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Mr. Field: I am intrigued by the tense the Paymaster General uses. She refers to legislation that the House "has passed". Our concern is not with legislation where there is a clear intention from the Government. The issue here is retrospection. That is our great anxiety. Where legislation has been passed, and there is clarity and certainty, that is fine, but the point of the Bill is to sweep back as far as 2 December 2004.
Rob Marris: I am following the hon. Gentleman's remarks closely. First, perhaps he can explain how the retrospection for NICs will be different from that which we already have for tax. Secondly, may I point out to him that not many people on minimum wage in my constituency have been getting paid in platinum sponges or any such device? I would expect most people, if not all, who will be caught by this legislation to have had specialist tax advice, quite possibly through their employer. That specialist tax adviser should have told them that anything after 2 December 2004 is at risk. If the tax adviser failed to do so, he or she is at risk in respect of negligence.
Mr. Field: Unfortunately, my constituency contains the City of London, where gold bullion, fine wine and all these contrivance schemes possibly began. It might be different in Wolverhampton. I look forward to visiting the hon. Gentleman's constituency at some pointperhaps in the near future on a ministerial visit, I hope, when Conservative Members are on the other side of the House.[Laughter.] That might take a little time.
On the hon. Gentleman's serious point, we are concerned about retrospection, particularly in relation to national insurance, because of the potential double whammy for many employers. While one can entirely understand the protection given to employees, which we will discuss later or in Committee, one of the great differences between the national insurance contributions regime and the regime under the Finance Act for income tax is that employers run the risk of not only paying their own 12.8 per cent. but their employees' national insurance part. They might be able to go back and sue their tax adviser, but that might not be a practical solution. While we still have grave concerns about retrospection, which were articulated in the Finance Bill Committee, equally we want to articulate those now and consider the other ways in which the legislation applies.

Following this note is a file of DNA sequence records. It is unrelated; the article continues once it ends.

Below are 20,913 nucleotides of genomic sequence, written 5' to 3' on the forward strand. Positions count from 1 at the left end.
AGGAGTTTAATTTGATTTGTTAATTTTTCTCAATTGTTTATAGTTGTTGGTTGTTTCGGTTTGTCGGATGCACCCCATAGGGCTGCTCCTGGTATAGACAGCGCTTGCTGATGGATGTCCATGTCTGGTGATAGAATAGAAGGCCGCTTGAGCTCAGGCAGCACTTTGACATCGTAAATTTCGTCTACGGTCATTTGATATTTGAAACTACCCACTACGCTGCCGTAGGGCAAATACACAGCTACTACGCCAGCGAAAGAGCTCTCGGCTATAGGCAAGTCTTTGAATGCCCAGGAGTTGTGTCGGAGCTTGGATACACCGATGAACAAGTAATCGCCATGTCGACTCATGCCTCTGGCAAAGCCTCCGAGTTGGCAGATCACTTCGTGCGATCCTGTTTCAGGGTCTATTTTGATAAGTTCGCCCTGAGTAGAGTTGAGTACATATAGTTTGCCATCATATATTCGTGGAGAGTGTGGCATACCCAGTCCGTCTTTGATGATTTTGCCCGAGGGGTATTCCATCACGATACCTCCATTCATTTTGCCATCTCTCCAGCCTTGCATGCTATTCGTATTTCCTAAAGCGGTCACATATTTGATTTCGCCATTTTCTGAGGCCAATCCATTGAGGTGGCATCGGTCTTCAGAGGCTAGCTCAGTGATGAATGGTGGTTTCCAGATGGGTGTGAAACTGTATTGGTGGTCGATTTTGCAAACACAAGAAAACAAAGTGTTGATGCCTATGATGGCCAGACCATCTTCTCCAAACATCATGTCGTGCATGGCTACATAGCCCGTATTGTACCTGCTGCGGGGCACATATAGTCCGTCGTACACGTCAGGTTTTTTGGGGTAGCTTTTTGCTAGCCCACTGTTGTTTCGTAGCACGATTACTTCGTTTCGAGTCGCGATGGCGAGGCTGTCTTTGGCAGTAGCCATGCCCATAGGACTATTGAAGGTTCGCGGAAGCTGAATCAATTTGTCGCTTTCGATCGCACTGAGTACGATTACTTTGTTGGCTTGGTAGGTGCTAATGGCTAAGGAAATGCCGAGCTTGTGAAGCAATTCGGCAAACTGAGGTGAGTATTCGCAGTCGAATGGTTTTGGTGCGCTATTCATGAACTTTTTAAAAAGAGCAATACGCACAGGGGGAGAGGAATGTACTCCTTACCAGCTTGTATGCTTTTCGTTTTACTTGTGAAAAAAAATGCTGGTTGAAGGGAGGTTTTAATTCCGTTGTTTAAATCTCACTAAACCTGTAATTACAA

Let me continue on the path towards the end of this Second Reading. As I mentioned a moment or two ago, the tax avoidance in question might be widespread in particular industry sectors. What would happen if the company concerned has been sold in the meantime, benefiting from what it will eventually become clear are vastly inflated profits?
The sheer uncertainty and potential for unfairness outweigh the benefits of this innovative attempt to deal with the avoidance problem that the Treasury understandably seeks to tackle. Given the Paymaster
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General's broad-brush assertion in her statement of 2 December, how can we be sure that the scope of these retrospective powers will only be used sparingly? Ultimately, the crux of the question is: who judges whether something is to be regarded as unacceptable avoidance?
Most of the Bill's provisions have retrospective effect. The Government are becoming increasingly open about passing such provisions. Previously, such provisions were only described as retroactive, whereas now the word "retrospective" is openly used in the Bill. While most of the Bill's provisions cannot take effect before 2 December 2004, the effect of sections 5 and 6 is potentially unlimited, as any past agreements and joint elections to transfer secondary liability to national insurance contributions to employees can be disapplied. Under those elections, employees were able to pass the national insurance cost risk to employees without limit as to when the election was entered into.